December 28, 2009
by Yechiel Spira
According to figures released by the Jewish Agency for Israel, 16,200 new immigrants arrived in Eretz Yisrael in 2009, representing an increase of 17% from the previous year, in which 13,860 immigrants arrived. This figure does not include aliyah from Ethiopia since the rate of immigration from that country is set by the government, not the agency.
221,000 new immigrants arrived in Eretz Yisrael in the past decade from around the world declared Jewish Agency Director Natan Sharansky at a Sunday press conference.
In 2009, 7,120 immigrants arrived from the FSU and E. Europe, as compared to 5,867 the previous year, representing a 21% increase. From the English speaking countries, including North America, Britain, S. Africa, Ukraine and others, 5,300 immigrants arrived, as compared to 4,511 in 2008, a 17% increase. From European nations, 2,600 arrived as compared to 2,402 in 2008. There were 1,230 immigrants from Latin American countries, as compared to 1,078 in 2008. 60% of the new immigrants are under 35-years-old.
Sharansky spoke of the agency’s Red Carpet program which will encourage aliyah, a project that will include assisting the immigrants following their arrival including a professional escorting them following their arrival to assist in acclimating, as well as using volunteers to work with new immigrants. He spoke of increased and expanded cooperation between the Jewish Agency and the Ministry of Immigrant Absorption. Supporting his remarks was Minister of Absorption Sofia Landver, who added we are marking 20 years since the start of immigration from the former USSR. She spoke of the unprecedented influx of Israelis coming home, in part due to the realization of the increased assistance available.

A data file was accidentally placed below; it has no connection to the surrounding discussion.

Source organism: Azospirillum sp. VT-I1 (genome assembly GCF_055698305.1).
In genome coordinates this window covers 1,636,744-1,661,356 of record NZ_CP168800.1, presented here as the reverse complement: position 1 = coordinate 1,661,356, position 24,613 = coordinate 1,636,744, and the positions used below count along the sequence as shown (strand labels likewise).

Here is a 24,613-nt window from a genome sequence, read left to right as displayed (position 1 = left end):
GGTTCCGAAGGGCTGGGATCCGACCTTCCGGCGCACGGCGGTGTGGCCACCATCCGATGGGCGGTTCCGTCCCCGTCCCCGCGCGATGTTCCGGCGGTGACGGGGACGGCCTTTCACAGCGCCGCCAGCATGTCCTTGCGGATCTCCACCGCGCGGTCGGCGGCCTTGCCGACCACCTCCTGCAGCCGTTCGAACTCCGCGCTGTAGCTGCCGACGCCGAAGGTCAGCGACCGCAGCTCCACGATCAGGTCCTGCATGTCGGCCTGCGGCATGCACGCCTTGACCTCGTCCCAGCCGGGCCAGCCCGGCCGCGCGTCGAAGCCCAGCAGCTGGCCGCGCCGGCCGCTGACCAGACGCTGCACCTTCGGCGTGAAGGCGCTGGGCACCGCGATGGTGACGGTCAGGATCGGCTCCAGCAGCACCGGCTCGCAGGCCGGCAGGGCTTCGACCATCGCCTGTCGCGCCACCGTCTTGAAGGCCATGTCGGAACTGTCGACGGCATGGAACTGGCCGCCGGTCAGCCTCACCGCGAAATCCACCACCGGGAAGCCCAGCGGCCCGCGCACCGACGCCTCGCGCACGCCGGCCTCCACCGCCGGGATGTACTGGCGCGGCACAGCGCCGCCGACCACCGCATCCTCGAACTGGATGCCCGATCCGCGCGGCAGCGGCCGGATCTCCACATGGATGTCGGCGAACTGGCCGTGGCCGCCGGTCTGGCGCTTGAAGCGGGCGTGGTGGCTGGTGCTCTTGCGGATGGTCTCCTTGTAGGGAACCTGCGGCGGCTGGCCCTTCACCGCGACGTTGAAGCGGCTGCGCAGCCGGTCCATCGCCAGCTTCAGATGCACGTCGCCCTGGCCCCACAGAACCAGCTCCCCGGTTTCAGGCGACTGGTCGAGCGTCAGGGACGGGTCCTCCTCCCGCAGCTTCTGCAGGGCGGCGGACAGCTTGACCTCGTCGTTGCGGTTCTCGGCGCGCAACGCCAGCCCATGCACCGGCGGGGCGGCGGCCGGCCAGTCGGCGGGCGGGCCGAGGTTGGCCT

This year, the Jewish Agency boasts the immigration of 47 Jews from Yemen, 25 from Morocco, 13 from Tunisia, and 3 from Lebanon. She added there are even Jews who arrived from countries from which there is a marginal Jewish community. This would include 4 immigrants from Hong Kong, 3 from China, 3 from Japan, and 2 from Honduras. There were also immigrants from Kenya, Taiwan, and Madagascar.
In the final days of 2009, additional olim are expected to arrive, 210 in total, from S. Africa, France and England. There will be an additional 200 from N. America via Nefesh B’Nefesh and the Jewish Agency.
Sharansky expressed his hope that the government will give the green light for 8,700 Ethiopians living in transit camps in Addis Abba and Gondar to come home to Israel. The Interior Ministry has approved the arrival of 250 immigrants from Ethiopia in January 2010.